Zoning official’s development appears to violate zoning law
Four new homes being built by Zoning Board of Appeals Chair Nazih Elkallassi in West Wareham are raising questions and hackles as the homes go to the ZBA for approval.
At issue are what Elkallassi calls two duplexes that his company, Cedar Village, Inc., is building on Old Stage Coach Road. But the well-separated locations of four foundations make it appear that single-family homes are being constructed. And it is not clear that he has valid permits for either type of structure.
And neighboring homeowners are doubly up in arms because of Elkallassi’s involvement in hearings for his own project and the refusal of fellow ZBA member Veronica DeBonise, Elkallassi’s former wife, to recuse herself from discussion of the project.
“I’m not trying to say he shouldn’t be building,” said neighbor Heather Wood Zine. “I just want to know that its done in a way thats following protocol and procedure.”
Elkallassi denies any wrongdoing.
The situation is clearly complicated.
The four under-construction homes are located on two lots on Old Stage Coach Road, an unpaved private road in West Wareham.
Currently, Elkallassi says he is building one duplex on each of two lots, located across the street from each other on Old Stage Coach Road.
There are two distinct poured foundations on each lot. One foundation on each lot already supports a house under construction. According to plans, the two structures on each lot will be connected by long breezeways or storage areas — one approximately 100 feet long and one approximately 300 feet long.
In April, despite extensive clearing of trees and significant construction, there were still many trees in the path of the proposed breezeways.
According to the planning office, the breezeways would make the homes duplexes under the law. The breezeway would not connect to a doorway on at least one of the houses that has been partially built, and would instead run into a wall.
The permitting for this project is unclear: Duplexes are being built, but the only building permits and permit applications on file with the town are for four single family (one unit) homes. The permits are signed by former building commissioner David Riquinha and dated November 2018.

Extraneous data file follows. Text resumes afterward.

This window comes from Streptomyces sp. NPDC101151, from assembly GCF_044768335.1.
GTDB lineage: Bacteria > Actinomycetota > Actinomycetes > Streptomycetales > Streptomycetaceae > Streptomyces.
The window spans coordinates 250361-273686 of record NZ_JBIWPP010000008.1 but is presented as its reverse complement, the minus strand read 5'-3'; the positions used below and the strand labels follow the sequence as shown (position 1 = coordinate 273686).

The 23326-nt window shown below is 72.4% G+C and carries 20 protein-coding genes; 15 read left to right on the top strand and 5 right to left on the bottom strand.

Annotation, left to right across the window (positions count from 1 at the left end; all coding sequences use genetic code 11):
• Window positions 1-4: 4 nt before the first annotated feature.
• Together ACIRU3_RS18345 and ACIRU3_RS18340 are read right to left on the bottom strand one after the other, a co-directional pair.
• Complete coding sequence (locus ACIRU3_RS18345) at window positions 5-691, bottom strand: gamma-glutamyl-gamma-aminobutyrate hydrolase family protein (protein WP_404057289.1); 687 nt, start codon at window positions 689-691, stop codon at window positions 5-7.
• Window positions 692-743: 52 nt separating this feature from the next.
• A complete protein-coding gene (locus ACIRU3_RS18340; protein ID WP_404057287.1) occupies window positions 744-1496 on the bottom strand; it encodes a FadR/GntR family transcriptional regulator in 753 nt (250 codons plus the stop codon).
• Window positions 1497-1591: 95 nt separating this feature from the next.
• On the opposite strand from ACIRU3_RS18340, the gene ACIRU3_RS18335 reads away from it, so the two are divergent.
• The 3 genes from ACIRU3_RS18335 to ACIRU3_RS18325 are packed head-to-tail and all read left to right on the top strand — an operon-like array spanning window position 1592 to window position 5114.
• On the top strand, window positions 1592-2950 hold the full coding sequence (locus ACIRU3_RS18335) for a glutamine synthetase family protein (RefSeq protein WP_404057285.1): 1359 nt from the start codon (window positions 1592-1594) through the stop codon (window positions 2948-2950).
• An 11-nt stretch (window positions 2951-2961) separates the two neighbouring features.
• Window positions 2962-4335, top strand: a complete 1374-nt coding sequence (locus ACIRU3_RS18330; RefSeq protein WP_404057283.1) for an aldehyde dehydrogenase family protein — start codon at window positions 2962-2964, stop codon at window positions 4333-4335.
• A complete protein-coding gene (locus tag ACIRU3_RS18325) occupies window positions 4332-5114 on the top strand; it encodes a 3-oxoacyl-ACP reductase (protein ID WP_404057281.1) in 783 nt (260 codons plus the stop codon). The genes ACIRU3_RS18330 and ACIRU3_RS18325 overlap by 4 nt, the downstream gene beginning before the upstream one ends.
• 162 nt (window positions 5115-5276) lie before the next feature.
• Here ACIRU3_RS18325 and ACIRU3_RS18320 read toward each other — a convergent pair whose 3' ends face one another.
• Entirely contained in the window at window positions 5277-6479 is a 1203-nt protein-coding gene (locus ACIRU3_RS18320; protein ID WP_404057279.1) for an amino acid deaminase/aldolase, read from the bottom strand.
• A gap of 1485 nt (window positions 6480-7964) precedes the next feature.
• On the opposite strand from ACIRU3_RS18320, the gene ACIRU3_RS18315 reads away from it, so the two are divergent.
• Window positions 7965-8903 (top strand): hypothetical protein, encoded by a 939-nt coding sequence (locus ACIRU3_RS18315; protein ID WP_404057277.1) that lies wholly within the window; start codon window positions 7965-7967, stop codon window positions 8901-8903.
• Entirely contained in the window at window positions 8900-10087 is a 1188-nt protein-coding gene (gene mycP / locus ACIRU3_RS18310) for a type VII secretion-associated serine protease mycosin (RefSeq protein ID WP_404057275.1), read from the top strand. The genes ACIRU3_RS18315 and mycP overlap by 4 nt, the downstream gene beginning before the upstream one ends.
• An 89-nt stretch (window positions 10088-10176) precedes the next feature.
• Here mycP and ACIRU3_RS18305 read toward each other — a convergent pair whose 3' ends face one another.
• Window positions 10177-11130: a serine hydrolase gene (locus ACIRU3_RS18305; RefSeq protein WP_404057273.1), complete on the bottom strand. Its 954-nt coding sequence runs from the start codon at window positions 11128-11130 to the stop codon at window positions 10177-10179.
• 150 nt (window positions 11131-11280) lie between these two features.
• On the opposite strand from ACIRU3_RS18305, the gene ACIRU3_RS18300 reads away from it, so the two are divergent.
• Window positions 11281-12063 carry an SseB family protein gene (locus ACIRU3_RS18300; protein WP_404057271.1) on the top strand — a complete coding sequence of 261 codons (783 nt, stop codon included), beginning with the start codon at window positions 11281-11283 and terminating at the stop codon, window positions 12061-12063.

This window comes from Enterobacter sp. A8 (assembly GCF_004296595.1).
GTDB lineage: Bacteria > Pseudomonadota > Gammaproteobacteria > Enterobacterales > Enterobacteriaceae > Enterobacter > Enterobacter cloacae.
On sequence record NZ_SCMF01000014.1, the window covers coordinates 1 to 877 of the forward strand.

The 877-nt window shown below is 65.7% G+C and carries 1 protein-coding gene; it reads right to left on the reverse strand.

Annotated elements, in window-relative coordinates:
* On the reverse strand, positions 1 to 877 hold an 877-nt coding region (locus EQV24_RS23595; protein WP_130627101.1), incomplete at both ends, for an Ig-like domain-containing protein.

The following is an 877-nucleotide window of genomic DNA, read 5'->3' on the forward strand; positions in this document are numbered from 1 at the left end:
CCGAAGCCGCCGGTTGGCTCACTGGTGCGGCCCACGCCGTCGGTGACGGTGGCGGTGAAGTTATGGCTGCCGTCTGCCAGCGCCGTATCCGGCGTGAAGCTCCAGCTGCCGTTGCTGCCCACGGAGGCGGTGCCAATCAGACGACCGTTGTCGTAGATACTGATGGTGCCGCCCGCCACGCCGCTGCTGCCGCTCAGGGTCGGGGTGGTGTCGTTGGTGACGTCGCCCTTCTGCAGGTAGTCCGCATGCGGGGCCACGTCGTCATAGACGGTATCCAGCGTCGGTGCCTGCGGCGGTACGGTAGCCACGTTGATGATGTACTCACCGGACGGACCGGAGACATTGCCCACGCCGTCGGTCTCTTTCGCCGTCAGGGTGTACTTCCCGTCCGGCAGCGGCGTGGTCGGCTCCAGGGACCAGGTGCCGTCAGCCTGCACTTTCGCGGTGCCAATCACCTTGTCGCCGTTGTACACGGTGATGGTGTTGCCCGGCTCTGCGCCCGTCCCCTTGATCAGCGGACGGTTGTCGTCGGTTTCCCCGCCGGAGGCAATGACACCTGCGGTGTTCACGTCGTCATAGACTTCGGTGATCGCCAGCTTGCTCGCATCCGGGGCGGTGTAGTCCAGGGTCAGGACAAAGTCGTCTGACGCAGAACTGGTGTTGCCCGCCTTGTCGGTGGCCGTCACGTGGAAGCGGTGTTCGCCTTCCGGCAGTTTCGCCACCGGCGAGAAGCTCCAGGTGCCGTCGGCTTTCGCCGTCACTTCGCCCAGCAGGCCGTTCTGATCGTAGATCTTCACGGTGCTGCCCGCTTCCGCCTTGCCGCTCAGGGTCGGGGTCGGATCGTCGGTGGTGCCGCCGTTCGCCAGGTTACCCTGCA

Elkallassi claims that the permits for the single family homes are, in effect, permits for duplexes, because no matter what there will be four housing units.
“You saw the permits,” said Elkallassi. “So why are you asking what the permits are?”
Elkallassi said that duplexes get two permits, because they are two houses.
According to Wareham’s zoning bylaws, a two-family dwelling is defined as “a building containing two-dwelling units constructed on a single lot.” Elkallassi has four permits for one-unit buildings.
There are also two letters in the files which deny Elkallassi’s request to “separate a structure, originally permitted as an attached residential duplex, for the purpose of creating two separate, detached single family residential building on the same site.” (sic)
The letters, which are identical except for date and signature, go on to cite Wareham’s zoning bylaws: No more than one principal residential building may be built on one lot without a special permit (Article 6, Section 613), and the Zoning Board of Appeals has the authority to issue special permits (Article 14, Section 1460).
The letter is first dated January 10, 2019, and signed by David Riquinha. Later copies are dated April 20, 2019, and signed by Frank Cardi, Inspections Officer. There are copies of the letter for both lots.
Although the letters reference permits for duplexes, the town does not have any record of those permits or of applications for those permits.
The letters are also in direct contradiction of the single family dwelling permits issued months earlier.
It is apparently those letters that prompted the application for a zoning variance, even after construction was well underway.
The application seeks a variance to allow two single housing units on a single lot.
Adding to the confusion, records from the Assessor’s Office show that the lot labeled 8-10 Old Stage Coach Road was deemed unbuildable on February 12, 2015, due to insufficient frontage.
When asked about this, Elkallassi replied, “There’s no such thing. Who deemed it? It don’t mean nothing.”
He said that sometimes landowners will claim that land is unbuildable in order to save money on taxes. Elkallassi has owned the land since August 2005.
The ZBA hearing, initially scheduled for May 22, has been postponed twice because the full board has not been present. The next date for the hearing is June 26.
In what may be a conflict of interest, Elkallassi placed legal ads notifying the public of these hearings in his capacity as Chairman, and spoke briefly about the hearings in that capacity at the May 22 meeting of the board, for which the hearings were initially scheduled. At that meeting, Elkallassi said that the hearings were being delayed because two members of the board were absent, meaning that the board did not have the necessary quorum.
Board member Veronica DeBonise, who is Elkallassi’s ex-wife, did not recuse herself at either meeting.